Secondly, we need to be teaching responsibility for one’s feelings and lives. We need Life Skills 101 in academia and here’s the first lesson I’d teach.

It’s not everyone else’s job to protect you or take care of you.  It’s your job to protect you and take care of yourself.  Just because someone says something, paints something or writes something does not mean you have to internalize it on some personal level. That’s called a choice. I’m not saying great works of art can’t influence you on some level. I cried for three days after watching the Disney move “Up”. But here’s where the great difference lies.

There’s an interesting psychological concept born in the 1950’s called “locus of control”.  It is the extent to which people believe they have control over their lives.  Those with internal locus of control believe they control their destinies, feelings and outcomes. Those with an external locus of control blame the outcomes of their lives and how they feel about situations on everything but themselves. They are the victim mindset. We are creating an entire generation of victims. But victims are much more easily controlled by a government, aren’t they?  Not to go all Alex Jones on you, but I don’t think it’s an accident.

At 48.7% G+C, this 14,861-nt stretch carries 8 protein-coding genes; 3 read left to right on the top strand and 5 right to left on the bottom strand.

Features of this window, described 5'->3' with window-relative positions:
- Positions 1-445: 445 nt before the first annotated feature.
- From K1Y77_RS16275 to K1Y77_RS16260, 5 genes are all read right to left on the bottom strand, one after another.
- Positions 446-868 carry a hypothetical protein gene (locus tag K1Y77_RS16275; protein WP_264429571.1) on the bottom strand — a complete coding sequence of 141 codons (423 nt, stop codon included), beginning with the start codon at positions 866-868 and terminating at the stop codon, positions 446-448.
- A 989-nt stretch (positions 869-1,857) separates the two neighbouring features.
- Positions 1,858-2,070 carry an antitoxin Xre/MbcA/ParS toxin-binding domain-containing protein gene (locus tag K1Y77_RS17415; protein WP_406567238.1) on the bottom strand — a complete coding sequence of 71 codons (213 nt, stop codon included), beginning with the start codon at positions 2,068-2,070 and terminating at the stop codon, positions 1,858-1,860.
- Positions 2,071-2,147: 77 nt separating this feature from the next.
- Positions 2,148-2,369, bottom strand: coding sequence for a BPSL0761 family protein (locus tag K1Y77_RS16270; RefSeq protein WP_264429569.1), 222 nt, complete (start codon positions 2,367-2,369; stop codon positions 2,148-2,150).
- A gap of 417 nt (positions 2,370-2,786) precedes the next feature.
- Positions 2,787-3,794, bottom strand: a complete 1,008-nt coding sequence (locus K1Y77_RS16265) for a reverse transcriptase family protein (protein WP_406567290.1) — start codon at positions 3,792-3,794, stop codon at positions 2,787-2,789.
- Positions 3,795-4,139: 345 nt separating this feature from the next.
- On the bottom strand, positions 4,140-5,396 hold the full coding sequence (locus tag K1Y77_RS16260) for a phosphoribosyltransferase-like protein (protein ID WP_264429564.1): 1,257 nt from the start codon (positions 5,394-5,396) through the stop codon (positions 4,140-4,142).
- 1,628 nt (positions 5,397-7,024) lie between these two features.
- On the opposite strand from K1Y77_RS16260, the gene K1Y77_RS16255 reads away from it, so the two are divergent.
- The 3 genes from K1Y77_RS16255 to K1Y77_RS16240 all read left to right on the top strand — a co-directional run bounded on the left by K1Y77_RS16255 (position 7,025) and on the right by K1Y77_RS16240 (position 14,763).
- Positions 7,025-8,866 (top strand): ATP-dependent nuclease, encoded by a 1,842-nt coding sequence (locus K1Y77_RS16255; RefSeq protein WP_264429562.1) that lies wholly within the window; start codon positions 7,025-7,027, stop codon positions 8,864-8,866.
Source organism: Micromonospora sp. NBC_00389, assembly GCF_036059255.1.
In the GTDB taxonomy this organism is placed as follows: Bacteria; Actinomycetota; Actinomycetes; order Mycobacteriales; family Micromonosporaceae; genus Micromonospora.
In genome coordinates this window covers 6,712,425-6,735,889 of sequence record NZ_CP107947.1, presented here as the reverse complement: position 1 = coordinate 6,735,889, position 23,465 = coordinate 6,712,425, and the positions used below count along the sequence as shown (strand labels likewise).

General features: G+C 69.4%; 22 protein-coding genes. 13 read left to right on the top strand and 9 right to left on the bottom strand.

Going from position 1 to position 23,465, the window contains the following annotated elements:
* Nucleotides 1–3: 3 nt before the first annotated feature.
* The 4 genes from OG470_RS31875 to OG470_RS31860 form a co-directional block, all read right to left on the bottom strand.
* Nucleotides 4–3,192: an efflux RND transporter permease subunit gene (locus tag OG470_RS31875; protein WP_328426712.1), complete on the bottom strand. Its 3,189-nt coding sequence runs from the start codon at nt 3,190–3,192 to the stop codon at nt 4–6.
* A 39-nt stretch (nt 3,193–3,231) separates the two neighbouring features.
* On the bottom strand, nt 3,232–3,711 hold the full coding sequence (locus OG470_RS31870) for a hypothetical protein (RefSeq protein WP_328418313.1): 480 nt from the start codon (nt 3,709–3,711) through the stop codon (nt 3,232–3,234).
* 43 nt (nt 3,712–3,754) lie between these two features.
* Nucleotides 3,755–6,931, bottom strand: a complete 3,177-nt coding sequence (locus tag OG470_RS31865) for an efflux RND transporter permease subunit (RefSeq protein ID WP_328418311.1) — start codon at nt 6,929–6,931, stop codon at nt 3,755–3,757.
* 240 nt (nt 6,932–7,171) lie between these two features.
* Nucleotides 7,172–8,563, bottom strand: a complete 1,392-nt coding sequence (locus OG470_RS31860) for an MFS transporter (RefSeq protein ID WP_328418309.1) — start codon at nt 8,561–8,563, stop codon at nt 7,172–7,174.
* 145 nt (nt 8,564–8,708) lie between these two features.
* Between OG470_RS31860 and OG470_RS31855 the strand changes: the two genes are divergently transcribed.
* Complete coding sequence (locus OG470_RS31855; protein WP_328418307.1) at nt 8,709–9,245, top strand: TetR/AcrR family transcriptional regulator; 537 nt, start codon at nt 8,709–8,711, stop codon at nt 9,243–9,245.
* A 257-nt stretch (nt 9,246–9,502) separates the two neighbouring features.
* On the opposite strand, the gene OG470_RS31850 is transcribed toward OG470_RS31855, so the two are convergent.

Let’s get this straight. You may have at some point in your life have been an actual “victim”.  It’s wrong and horrible and should never have happened to you. But it is fully your choice on how you overcome your obstacles and how you proceed with your life. I’ll happily make the case in point of the Boston marathon bombing victims who returned and completed the race this year. They were horribly wronged but what they chose to do with the atrocities committed against them show you THEY are in control of their lives, not some low-life, Rolling Stone terrorists. They understand the terrorists don’t control their lives or their future. They do.

When it comes to studying great works of art and you completely miss the miracle of ancient texts which paved the way for so many great works and philosophers and you miss the message behind the words and suddenly make the entire thing about YOU, then you’re doing it wrong. And we are doing our youth a great disservice by placating to their every delicate whim.  Not to offend you, (see what I did there?), but I call it the pussification of America.

Can you imagine for a minute putting one of these special snowflakes in a landing craft on a beach in Normandy in 1944?  We’d all be speaking German right now if this generation had had to fight that war.

The real world is not an easy one. And I literally hurt for the younger generation who will spend a lifetime living in a victim’s shell and that’s not a life at all.  There is freedom in taking responsibility for your own actions and beliefs. There is freedom in not allowing others to force their beliefs upon you. But sadly, we have an entire generation of sheep. And they are being herded, calculatingly, in the wrong direction.

And oh, does this offend you? Good. Your lesson is done for the day.